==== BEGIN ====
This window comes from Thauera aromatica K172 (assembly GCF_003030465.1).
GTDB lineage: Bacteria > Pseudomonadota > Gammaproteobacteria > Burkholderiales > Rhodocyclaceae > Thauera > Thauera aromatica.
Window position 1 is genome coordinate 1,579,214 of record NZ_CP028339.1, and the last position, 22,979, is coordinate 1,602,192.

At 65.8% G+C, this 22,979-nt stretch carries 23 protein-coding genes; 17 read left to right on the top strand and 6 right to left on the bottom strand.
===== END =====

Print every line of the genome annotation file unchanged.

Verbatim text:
This window comes from Thauera aromatica K172 (assembly GCF_003030465.1).
GTDB lineage: Bacteria > Pseudomonadota > Gammaproteobacteria > Burkholderiales > Rhodocyclaceae > Thauera > Thauera aromatica.
Window position 1 is genome coordinate 1,579,214 of record NZ_CP028339.1, and the last position, 22,979, is coordinate 1,602,192.

At 65.8% G+C, this 22,979-nt stretch carries 23 protein-coding genes; 17 read left to right on the top strand and 6 right to left on the bottom strand.